1 Nov 2004
The Return of the Sleeve 
From the days when CD-ROMs and the Factory Too website were new technology: "October 24th '95 saw the media launch of "Sex and Death - the CD-ROM" at London's ICA. This reworking of the Stephen Street produced album was created by Manchester Multimedia Developers, The Boot Room. The CD-ROM - that's the MAC version - is on the streets via Pinnacle Software in mid November. It's being hailed as the first classy example of the new CD-Plus or CD enhanced format." This was also a Durutti Column gig with Vini playing tunes in front of projections from the CD-ROM.

As a footnote to this it is also worth noting the extremely amusing legal disclaimer that came with the CD-ROM:

"The following is a legal agreement between you and Factory Records Too and the The Boot Room. You're supposed to read this agreement carefully before using the Durutti Column 'Sex and Death' CD ROM. By using the CD ROM, you agree to be bound by this agreement. If you do not wish to be bound by this agreement, you should immediately return the CD ROM, unused, with your proof of purchase, to the place where you obtained it for a full refund and maybe a fuss about the way lawyers get everywhere.

The materials and rights of the Producer and of the Owner of the work reproduced on this CD ROM are reserved. Unauthorised copying, hiring, lending, public performance, radio, TV Broadcasting or use within any other media display and broadcasting system of this CD ROM is prohibited. You may use this CD ROM for your personal use only. We'll also let you show your friends cos' we're nice.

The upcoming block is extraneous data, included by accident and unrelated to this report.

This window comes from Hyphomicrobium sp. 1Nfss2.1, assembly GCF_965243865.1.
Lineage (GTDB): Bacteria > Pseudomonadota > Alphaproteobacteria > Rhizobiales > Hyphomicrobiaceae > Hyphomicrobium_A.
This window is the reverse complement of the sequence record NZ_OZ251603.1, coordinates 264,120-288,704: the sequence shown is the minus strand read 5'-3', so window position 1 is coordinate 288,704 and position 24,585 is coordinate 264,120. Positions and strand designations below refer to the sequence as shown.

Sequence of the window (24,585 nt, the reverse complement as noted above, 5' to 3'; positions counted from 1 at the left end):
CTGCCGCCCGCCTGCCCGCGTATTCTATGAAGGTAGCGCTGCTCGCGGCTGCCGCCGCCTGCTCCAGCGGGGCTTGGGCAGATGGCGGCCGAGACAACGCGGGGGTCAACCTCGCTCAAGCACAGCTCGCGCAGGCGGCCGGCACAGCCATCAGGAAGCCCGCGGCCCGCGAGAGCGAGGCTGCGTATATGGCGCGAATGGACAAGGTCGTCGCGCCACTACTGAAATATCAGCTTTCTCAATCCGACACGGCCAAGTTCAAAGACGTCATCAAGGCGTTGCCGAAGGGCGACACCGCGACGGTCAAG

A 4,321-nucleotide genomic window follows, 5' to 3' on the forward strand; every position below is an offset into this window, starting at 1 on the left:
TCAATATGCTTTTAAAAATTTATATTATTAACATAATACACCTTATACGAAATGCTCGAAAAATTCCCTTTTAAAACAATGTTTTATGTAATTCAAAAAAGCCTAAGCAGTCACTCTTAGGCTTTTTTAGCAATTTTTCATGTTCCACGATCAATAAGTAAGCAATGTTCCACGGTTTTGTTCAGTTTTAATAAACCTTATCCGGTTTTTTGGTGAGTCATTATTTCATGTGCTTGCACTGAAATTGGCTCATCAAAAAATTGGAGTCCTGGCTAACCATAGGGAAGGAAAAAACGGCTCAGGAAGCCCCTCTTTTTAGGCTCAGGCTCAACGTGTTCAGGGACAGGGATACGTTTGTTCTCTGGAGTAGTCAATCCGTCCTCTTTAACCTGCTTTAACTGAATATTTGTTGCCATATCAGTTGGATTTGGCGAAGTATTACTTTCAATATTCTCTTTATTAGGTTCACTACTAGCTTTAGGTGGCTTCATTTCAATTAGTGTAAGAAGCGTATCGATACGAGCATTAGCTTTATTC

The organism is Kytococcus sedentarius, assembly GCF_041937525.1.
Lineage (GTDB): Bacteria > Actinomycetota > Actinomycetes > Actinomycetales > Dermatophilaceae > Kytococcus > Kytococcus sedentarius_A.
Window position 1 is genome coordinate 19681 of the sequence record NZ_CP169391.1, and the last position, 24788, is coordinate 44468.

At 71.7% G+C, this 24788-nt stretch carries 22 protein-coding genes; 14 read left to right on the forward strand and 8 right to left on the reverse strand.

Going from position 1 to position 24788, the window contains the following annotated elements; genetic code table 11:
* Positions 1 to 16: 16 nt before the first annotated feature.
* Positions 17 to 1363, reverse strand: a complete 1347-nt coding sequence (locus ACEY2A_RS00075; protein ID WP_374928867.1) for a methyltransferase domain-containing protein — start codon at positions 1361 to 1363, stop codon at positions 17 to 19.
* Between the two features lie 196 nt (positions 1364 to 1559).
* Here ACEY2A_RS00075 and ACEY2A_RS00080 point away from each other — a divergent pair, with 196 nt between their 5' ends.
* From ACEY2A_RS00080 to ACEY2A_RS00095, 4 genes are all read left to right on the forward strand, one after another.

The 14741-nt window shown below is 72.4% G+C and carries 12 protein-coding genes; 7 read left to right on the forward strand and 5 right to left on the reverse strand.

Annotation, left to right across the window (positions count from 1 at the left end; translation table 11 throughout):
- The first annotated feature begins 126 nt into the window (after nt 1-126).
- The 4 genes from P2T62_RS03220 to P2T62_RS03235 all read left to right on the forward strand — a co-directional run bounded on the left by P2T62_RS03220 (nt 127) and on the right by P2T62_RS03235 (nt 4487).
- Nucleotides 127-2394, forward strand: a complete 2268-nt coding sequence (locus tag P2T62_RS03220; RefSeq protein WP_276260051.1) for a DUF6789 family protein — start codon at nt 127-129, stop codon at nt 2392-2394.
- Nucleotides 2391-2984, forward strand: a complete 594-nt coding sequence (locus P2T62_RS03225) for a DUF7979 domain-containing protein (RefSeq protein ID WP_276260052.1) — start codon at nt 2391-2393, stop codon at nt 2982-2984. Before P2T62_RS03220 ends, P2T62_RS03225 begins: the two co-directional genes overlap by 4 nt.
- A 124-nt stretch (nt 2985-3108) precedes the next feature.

You may not place any of the materials on this CD ROM on an electronic bulletin board or other form of on-line service. That's the official bit but hey, get a life.

We would prefer if you do not use any of the materials on this CD ROM without prior written permission to do so. Unauthorised use of any of the materials is a violation of world-wide copyright law. The data contained herein belongs to Factory Records Too and The Boot Room, and is protected by the copyright laws of the UK, and the rest of the World, and we have great lawyers.

You agree to indemnify and hold harmless Factory Records Too and The Boot Room against any damages or liability of any kind arising from any use of the products contained on this CD ROM. Neither Factory Records Too nor The Boot Room, nor any of its partners, directors, officers, employees or agents (intelligent?) shall be liable for any damages, whether direct, indirect, consequential or incidental, arising out of the use of, or the inability to use, this CD ROM and the products it contains. If you or your computer crash it 'ain't me babe'."

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Peter Saville colour wheel
A Certain Ratio

"Manchester, 1978. In the beginning there were four: Jez Kerr (bass), Martin Moscrop (guitar/trumpet), Peter Terrel (guitar/effects) and Simon Topping (vocals/trumpet). Four thin boys with a name borrowed from a Brian Eno record, the intense, drummerless quartet initially drew influence from Wire, Eno, the Velvets and Kraftwerk, and gained a manager in Anthony Wilson of Factory Records.

"May 1979 saw the release of their first ACR single, the dark All Night Party, although the sound and musicianship of the band would be transformed by the arrival of funky drummer Donald Johnson (DoJo) in August. Over the next few months the band gigged widely, often with Joy Division as part of Factory packages, and recorded demos with producer Martin Hannett as well as a Peel session. Their support slot with Talking Heads on their UK tour in December 1979 set David Byrne on a new course, and provided the compelling live half of their chic cassette package The Graveyard and the Ballroom. Post-punk, ACR now reflected the influence of Funkadelic, George Clinton, Bootsy Collins, The Bar Kays and James Brown."

- intro to ACR Biography by James Nice (LTM)

The Durutti Column